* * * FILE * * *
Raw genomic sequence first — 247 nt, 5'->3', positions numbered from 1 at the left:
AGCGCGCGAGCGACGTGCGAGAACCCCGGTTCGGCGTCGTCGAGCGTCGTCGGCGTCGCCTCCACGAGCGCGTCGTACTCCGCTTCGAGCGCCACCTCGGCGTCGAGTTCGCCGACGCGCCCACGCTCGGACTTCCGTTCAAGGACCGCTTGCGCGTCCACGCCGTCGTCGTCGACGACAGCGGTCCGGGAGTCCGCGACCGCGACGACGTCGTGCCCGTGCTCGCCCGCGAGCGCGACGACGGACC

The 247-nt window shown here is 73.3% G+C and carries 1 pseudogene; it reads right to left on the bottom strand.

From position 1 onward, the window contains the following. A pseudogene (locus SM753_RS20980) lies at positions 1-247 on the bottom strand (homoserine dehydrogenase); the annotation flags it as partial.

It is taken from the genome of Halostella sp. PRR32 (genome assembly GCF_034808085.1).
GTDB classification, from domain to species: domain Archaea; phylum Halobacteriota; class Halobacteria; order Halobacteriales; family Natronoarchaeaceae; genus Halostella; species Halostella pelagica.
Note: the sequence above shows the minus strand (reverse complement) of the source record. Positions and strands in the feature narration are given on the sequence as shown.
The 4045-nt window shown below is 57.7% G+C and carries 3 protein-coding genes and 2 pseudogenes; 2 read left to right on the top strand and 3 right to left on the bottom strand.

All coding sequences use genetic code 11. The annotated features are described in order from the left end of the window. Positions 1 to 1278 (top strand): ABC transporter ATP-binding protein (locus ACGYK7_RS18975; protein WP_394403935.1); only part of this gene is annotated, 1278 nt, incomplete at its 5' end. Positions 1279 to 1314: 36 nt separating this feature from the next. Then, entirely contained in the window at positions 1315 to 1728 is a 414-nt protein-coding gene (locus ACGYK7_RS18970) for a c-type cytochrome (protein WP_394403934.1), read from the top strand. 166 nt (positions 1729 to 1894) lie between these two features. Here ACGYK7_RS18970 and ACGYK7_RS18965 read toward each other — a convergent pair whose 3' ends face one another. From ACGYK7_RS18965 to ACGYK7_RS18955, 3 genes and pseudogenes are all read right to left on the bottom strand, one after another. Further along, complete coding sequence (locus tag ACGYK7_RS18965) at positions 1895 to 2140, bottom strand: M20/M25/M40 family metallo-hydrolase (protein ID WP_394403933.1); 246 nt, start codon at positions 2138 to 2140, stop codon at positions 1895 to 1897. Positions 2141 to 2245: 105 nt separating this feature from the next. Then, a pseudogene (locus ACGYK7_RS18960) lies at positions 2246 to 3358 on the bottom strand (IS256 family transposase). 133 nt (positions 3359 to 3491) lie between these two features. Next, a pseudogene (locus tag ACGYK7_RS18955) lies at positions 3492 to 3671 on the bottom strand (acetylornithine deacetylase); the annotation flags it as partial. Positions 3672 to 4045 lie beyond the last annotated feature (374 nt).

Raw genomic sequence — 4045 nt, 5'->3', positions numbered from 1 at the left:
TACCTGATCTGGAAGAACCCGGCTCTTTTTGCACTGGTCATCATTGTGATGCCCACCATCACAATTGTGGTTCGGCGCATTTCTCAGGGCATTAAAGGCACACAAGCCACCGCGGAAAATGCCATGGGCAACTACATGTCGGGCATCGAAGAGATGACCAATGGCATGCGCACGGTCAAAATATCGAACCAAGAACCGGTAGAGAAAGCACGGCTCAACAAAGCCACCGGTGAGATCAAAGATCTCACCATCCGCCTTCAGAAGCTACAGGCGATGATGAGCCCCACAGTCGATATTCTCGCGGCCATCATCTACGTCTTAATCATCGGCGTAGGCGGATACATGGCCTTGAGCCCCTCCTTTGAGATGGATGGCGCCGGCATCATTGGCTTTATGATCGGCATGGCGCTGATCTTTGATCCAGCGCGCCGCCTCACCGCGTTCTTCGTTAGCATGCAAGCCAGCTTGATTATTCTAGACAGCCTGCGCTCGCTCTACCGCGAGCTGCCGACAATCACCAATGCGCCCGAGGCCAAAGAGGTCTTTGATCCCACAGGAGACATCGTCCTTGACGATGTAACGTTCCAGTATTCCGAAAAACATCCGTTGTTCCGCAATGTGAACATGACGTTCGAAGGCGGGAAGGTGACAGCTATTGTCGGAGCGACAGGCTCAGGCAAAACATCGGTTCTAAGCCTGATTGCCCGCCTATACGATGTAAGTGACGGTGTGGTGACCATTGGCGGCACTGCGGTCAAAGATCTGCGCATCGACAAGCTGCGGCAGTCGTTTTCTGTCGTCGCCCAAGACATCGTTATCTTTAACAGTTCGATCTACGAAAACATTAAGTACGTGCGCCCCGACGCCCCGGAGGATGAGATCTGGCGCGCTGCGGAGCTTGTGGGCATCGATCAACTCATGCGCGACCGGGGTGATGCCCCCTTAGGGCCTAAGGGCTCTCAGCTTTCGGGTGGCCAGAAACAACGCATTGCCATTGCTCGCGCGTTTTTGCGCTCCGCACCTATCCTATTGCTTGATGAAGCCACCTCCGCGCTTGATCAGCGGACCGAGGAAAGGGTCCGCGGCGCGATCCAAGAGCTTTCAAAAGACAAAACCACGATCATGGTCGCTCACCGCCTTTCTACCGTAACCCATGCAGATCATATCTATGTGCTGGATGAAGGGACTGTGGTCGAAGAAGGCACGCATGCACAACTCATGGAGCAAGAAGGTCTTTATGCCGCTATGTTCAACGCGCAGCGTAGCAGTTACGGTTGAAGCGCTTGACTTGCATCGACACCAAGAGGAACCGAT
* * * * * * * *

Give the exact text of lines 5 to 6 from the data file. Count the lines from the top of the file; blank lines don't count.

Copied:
It is taken from the genome of Halostella sp. PRR32 (genome assembly GCF_034808085.1).
GTDB classification, from domain to species: domain Archaea; phylum Halobacteriota; class Halobacteria; order Halobacteriales; family Natronoarchaeaceae; genus Halostella; species Halostella pelagica.